Washington’s general spring turkey hunting season opens Monday and continues through May 31.
Resident hunters need a $40.50 small game license plus a $15.90 primary turkey tag.
Klickitat and eastern Skamania counties have a stable population of wild turkeys. The harvest in the past three years was 447 in 2009, 863 in 2010 and 464 in 2011. Figures for 2012 are not available yet.
Non-hunters might be puzzled by all the strange buzzwords like beards, spurs and Jakes, so here’s some insight on turkeyhunt vocabulary.
Beard: Specialized feathers sprouting from the chest of male turkeys (and a few females). Beards resemble coarse hair similar to a horse’s tail. Mature, 2-year-old gobblers usually have a beard measuring 8 or 9 inches.
Jake: Turkey gobbler born last spring or summer. The immature bird, which tends to be more naive and easier to call, usually has a stubby beard less than 6 inches long. When a jake struts, the middle feathers of his fan are slightly longer than the flanking feathers.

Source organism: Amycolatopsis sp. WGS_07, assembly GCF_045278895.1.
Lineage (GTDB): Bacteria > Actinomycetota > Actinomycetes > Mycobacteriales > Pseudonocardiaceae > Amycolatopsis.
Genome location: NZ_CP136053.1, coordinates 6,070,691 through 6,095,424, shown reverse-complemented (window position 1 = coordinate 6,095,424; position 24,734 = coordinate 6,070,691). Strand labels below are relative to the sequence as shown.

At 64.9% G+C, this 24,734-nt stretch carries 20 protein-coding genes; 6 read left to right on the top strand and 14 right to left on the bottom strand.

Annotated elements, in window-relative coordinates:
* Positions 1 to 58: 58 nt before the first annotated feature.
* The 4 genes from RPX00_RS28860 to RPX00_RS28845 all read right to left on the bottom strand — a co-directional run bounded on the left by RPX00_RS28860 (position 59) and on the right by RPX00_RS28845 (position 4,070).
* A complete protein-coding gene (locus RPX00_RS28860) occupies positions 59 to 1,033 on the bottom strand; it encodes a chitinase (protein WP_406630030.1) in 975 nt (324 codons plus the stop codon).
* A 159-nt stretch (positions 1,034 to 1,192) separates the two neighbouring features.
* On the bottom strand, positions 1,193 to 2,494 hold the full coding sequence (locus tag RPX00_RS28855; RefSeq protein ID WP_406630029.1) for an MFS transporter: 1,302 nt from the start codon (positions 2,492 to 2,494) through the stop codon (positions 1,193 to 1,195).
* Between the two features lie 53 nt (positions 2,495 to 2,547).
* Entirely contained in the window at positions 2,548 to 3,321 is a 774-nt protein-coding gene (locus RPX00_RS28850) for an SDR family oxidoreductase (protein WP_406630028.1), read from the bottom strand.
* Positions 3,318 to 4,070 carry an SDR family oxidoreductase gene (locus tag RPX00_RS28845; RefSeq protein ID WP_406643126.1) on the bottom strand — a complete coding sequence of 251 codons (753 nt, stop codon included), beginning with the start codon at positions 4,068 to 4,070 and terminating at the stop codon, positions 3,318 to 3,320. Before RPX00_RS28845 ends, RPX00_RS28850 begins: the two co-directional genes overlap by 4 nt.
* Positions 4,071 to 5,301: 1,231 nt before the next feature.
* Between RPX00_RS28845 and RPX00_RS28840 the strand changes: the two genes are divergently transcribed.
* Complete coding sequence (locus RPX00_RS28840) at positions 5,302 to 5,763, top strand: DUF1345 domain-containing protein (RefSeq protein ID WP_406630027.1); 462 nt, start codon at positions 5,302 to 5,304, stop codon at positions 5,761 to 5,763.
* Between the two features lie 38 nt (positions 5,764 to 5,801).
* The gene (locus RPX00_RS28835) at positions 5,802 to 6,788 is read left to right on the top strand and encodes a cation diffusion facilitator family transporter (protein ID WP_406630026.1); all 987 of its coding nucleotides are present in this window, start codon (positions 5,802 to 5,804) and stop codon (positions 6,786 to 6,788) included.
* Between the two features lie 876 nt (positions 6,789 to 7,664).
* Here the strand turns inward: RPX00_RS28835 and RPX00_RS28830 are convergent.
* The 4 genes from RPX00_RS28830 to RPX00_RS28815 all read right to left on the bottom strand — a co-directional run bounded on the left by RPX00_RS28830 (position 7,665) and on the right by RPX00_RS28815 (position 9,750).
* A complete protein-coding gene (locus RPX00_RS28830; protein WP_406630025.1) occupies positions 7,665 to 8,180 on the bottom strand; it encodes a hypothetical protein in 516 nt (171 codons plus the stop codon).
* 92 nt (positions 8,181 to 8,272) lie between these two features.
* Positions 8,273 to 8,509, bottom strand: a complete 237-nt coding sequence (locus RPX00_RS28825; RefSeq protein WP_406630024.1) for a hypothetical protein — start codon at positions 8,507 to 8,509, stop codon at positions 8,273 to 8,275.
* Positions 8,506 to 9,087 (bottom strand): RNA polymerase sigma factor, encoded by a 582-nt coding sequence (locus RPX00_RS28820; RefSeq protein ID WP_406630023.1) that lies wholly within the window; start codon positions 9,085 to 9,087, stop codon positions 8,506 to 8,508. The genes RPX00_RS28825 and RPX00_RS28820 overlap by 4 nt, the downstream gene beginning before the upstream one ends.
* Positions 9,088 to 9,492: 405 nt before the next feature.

Spurs: Spikes that grow on a turkey’s legs just above its ankles. Turkey spurs are used for fighting and grow slowly throughout the turkey’s life. Long spurs are prized by experienced hunters. A spur longer than an inch is considered good; longer than 11/2 inches, excellent.
Henned up: A gobbler accompanied by hens. Lone gobblers come more readily to a call than toms focused on breeding what’s at hand. To hunt a henned up tom, try soft hen calls in an effort to attract the hens. Where the hens go, the gobbler will follow.
Strut: Ritual display used to impress hens and discourage subordinate gobblers. A strutting gobbler puffs his feathers out and spreads his fan to make himself appear as big as possible.
Put a turkey to bed: After a turkey flies up to his roost at dusk, he will often gobble, to let nearby hens know where he’s spending the night. You can use locator calls at dusk to elicit responses from a roosting gobbler. A hunter who puts a turkey to bed knows where to start the next morning.